Health & Healthcare / Medico Legal & Pharmaceutical Law

What role does the NHMRC play in clinical trials in Australia?

As a preview to some of the issues that will be discussed in our upcoming 9th Annual Pharmaceutical Law, Reform & Regulation Conference, we spoke with Samantha Robertson, Executive Director, Evidence, Advice and Governance Branch, NHMRC to discuss the Good Practice Process for site assessment and authorisation of clinical trials.

1. Can you tell us about your role within the NHMRC?

Samantha Robertson

Samantha Robertson

I am the Executive Director of Evidence, Advice and Governance for the NHMRC. Under the National Health and Medical Research Act, I assist the NHMRC CEO to deliver on her statutory responsibilities; to develop and approve ethical, clinical and public health guidelines, and provide advice to the community on health issues of significance. Some interesting projects I have been involved with are the review and release of the 2013 Australian Dietary Guidelines as well as the publication of a guide for health practitioners to assist them in managing individual exposure to lead. I am also responsible for strategic planning, corporate governance and of most relevance to this audience, I am responsible for the NHMRC work on streamlining clinical trial ethics and governance processes.

2. What role does the NHMRC play in clinical trials in Australia?
In conjunction with the Department of Industry, Innovation and Science, the Department of Health and all Australian jurisdictions, NHMRC has delivered a number of reforms that will assist researchers recruit participants and improve consistency in the oversight and conduct of clinical trials. One of these achievements is the creation of the website http://www.AustralianClinicalTrials.gov.au. This website enables potential clinical trials participants to find and register in suitable clinical trials and is currently being enhanced to advertise the capacity and capability of clinical trials sites which will be of significant benefit to the public and industry. Other initiatives are the trialling of the Good Practice Process for streamlined site assessment and authorisation of clinical trials, which has shown promising results; development of contemporary safety monitoring and reporting guidance, which will clarify the roles of stakeholders in this process, and which has been endorsed by the TGA; and the establishment of national scientific review committees which will be able to provide advice on clinical trials involving medical devices and on research involving complex genetics.

3. Could you tell us a bit about the Good Practice Process for site assessment and authorisation of clinical trials that is currently being piloted?
The Good Practice Process aims to streamline clinical trial site assessment and site authorization. The process was initially piloted at 16 sites around Australia and sought to determine whether by the use of a streamlined research governance system, along with the use of a clinical trials liaison officer as a point of contact between the site and sponsors, could help to reduce the time to clinical trials commencement. Data obtained from the 16 sites has demonstrated that on average, the time taken to commence a clinical trial was reduced by more than 100 days. This is very impressive, although there is certainly the opportunity to reduce timeframes further. However, this will be explored in Phase 2 of the trial.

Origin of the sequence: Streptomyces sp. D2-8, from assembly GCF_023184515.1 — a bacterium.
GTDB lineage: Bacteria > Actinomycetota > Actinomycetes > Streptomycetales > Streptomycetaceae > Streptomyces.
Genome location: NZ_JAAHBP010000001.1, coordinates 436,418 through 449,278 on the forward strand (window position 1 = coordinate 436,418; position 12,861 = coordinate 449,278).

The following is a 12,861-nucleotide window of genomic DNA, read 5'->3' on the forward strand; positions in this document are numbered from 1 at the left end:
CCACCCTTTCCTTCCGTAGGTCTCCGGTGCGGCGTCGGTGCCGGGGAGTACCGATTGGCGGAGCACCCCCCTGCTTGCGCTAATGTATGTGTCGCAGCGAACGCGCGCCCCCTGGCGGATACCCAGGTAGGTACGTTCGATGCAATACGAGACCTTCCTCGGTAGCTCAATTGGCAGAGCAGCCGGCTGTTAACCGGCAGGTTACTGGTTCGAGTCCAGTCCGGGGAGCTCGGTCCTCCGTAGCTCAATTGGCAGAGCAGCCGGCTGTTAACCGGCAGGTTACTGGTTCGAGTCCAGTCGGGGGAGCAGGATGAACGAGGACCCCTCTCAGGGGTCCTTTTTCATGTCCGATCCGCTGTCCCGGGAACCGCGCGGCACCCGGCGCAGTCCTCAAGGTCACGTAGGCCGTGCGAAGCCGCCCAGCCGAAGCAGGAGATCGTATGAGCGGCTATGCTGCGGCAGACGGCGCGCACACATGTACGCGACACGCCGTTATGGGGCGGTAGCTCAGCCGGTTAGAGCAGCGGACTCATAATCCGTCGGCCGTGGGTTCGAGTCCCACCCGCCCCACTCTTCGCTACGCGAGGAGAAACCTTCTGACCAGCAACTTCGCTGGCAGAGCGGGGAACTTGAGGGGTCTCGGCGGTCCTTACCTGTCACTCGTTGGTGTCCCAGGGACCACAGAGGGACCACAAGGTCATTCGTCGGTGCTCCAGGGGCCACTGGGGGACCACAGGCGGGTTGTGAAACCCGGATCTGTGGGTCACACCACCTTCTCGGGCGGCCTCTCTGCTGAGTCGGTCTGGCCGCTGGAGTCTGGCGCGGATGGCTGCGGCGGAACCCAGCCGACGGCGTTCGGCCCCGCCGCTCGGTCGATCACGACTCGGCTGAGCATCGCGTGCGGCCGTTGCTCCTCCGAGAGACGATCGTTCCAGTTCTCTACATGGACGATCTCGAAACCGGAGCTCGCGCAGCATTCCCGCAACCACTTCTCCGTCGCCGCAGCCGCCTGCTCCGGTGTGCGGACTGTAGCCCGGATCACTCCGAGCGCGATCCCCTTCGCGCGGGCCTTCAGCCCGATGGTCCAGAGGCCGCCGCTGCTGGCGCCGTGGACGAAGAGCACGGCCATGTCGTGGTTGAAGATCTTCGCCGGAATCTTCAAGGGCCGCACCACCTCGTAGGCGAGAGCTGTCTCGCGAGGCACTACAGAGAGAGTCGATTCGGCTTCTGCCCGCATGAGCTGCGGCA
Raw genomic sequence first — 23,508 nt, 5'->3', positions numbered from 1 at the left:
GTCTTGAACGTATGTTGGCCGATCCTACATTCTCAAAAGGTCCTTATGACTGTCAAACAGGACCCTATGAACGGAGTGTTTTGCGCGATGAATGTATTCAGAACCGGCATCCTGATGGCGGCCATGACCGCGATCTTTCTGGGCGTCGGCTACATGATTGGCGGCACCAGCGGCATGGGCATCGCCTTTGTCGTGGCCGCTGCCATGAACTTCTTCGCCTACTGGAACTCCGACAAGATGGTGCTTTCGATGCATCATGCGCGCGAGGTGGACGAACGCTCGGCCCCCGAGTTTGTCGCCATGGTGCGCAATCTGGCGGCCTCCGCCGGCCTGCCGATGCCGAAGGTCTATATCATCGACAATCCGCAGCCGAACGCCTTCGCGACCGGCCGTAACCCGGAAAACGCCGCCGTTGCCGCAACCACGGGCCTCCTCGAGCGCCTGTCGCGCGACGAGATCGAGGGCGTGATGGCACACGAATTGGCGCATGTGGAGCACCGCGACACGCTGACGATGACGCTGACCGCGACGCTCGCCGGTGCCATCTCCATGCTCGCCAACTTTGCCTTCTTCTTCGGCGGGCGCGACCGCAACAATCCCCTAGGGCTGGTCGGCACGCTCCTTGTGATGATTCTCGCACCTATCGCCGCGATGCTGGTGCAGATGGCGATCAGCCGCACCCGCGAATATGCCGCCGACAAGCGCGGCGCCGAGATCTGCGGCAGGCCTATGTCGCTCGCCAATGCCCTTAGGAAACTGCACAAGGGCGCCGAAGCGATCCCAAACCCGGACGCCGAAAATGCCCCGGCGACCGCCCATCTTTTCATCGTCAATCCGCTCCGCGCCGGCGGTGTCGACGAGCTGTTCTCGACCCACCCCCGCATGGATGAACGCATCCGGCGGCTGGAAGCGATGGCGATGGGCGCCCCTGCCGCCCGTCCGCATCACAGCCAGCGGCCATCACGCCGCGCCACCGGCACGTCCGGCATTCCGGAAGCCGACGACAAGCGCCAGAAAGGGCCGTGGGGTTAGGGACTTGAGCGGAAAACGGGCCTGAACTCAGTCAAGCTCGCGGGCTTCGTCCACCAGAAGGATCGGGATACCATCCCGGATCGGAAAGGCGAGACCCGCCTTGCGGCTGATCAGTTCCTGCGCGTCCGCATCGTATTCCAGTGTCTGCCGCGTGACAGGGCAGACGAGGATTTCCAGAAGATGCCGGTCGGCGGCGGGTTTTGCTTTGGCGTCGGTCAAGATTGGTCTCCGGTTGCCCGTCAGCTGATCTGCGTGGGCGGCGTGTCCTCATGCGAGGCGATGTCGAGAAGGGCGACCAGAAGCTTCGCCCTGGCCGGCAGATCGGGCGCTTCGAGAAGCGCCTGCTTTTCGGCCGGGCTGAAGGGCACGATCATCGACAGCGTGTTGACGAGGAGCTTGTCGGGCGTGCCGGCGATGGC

4. What impact will this new process have on current pharmaceutical testing?
Clearly, if implemented, use of the Process can have a dramatic effect on clinical trial commencement times. However, further improvement in times is also dependent on efforts made by industry as data has shown that some of the time lag is due to those processes also.
It is important to note that the Good Practice Process isn’t focused on pharmaceutical testing itself. Rather the Process is about improving and streamlining authorisations and approvals. Adoption of the Good Practice Process may lead to more clinical trials being conducted in Australia – that’s our hope certainly – but we are also interested in driving improvements to Australia’s healthcare system and the evidence from clinical trials is how we see that occurring. So the Good Practice Process is for academic, comparative-effectiveness trials, surgical trials and behavioural interventions as well as new drug development.

Some of NHMRC’s other work, for example our work to revise Safety Guidance, which I mentioned before, should also assist pharmaceutical companies. Australia is a small market in a global development space and so we have tried to develop a national approach to conducting clinical trials that is consistent with world best practice, while also being appropriate for Australia’s regulatory environment.

5. There’s been a lot of commentary on Australia’s $20billion Medical Research Future Fund. What are the NHMRC’s thoughts on the fund and its potential impact on medical research and development in Australia?
The establishment of the Medical Research Future Fund (MRFF) will, over time, provide substantial additional funding for medical research and medical innovation. Strategic alignment between the funding priorities for the MRFF and those of the NHMRC is essential to ensure the efficient and effective allocation of funds from both sources.

Ms Robertson will focus on how a collaborative cross-sector approach has realised improvements in clinical trial start-up times, at the 9th Annual Pharmaceutical Law, Reform & Regulation Conference. For more information, including our current agenda, please head to our website.

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